Dyingnysus: I don’t feel very good or think about it much overall as a local “scene,” at least for what we do. There is not much unity or support in our scene to begin with, at least on par with other scenes I have seen in other cities. I find that the mentality here in Salt Lake, and maybe this is due to all the oppressive religious influence that permeates the community here, that there is a lot of cliquey crowds, a ton of back biting and plenty Schadenfreud! Hey, I’m guilty of some of those things, so are many others and that is just how it is. At least I am honest about it! The underground extreme metal bands get very little respect here and maybe that is the way some people want it. Maybe I want it like that as well. Maybe we all even take some pleasure in that. Who knows? I don’t really care, as it will not stop us! I most assuredly don’t want 200 poser kids with an emo haircut, gauged ears and snot noses at our shows anyways. I do not want the passive and hippie like indie rock crowd coming to our shows. Anyone into hip hop can fuck right off as well. I am not looking for crossover appeal. I always said I’d rather play for 10 diehards than 1000 posers any day. I enjoy a negative reaction and try to provoke one from almost anyone I oppose or differ from. I guess that is a double edged sword anyhow as you cannot provoke and forsake an audience out there then turn around and expect a lot of accolades and unequivocal support from a large number of people. Perhaps that is why this scene will never be larger than it is—not many people “get” it. That is in no way saying that it is more special than anything else anyone is into, just saying the appeal is selective for a certain mindset. Still, who wants to conciliate to crowds like I just mentioned? Who wants to be a slave to trends and what is fashionable anyhow? There is plenty of that shit out there, so no reason to associate with other music “scenes.” There is definitely no point in placating any person through music to begin with. Honestly, people picking up or appreciating what you are doing creatively is all one big byproduct.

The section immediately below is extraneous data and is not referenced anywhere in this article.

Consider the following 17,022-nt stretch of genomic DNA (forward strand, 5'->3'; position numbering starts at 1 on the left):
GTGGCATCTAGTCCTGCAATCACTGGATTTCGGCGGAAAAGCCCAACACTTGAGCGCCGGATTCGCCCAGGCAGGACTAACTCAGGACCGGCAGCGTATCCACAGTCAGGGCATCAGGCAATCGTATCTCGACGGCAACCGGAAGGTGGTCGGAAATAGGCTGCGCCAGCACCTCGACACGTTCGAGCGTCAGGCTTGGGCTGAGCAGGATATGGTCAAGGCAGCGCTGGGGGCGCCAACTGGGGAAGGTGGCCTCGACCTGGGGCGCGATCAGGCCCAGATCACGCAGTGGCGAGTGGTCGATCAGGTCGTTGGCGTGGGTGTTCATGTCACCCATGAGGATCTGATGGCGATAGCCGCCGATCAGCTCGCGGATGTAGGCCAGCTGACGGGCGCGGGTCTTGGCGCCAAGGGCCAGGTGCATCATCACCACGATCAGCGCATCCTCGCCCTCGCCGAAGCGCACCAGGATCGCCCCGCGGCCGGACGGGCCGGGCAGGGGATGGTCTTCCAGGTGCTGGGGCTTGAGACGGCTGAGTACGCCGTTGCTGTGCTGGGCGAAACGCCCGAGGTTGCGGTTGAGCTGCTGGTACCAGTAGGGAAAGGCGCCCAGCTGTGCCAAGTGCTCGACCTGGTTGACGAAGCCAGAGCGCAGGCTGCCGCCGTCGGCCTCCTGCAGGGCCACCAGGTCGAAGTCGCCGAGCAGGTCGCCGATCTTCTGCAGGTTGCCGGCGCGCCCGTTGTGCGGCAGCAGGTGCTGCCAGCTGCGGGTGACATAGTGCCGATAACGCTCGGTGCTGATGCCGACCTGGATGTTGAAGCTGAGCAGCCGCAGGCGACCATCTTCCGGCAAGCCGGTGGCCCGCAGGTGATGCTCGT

To be a little more positive (ugh), I really do appreciate the folks that are a part of what this local scene is here and enjoy the extreme underground sound. I appreciate those who are dedicated, and come to the shows and all that, as well as all the other local bands here I like who put on killer shows etc. All those people are great. The others—venues, bands, “promoters,” periodicals—it always changes over the years, some come and some go. Why waste our breath? At least, I feel and I think that our whole crew is a blight on this scene that will never go away! I enjoy putting shows on and making sure everyone has a good experience, even if it is a rather small audience. Why play live if not to share the music with an audience too? On that subject, one of my favorite venues to play though is Bar Deluxe. They are easy to work with, total no bullshit and always supportive. Kaci is an awesome woman and friend. I don’t really like too many other venues I’ve played here really other than them, and maybe a few others. Also, I don’t like to name drop local bands really so I will forego that. I do this for two reasons, a. so I don’t forget anybody, and b. no pissing up rope competitiveness etc. The bands I support know who they are, because I go to their shows, or ask them to play my shows I put on or I jump on their shows etc. So, with all that said here are the biggest things I would like to see change; I want all indie rock bands to overdose on drugs. I would like for all venues that have asshole shitty staff members to burn down. Above all, I would like for all jack off, cash eyed, promoters to wrap their lips on a shotgun and put their minds somewhere more useful (the wall behind ‘em). I would like all snowboarders to break their legs, and I would like all the hot girls to blow my friends who need to be blown. I would like to be able to drink every night and never be hungover the next morning Etc. Ad Nausea Etc. That’s not a lot to ask for, really.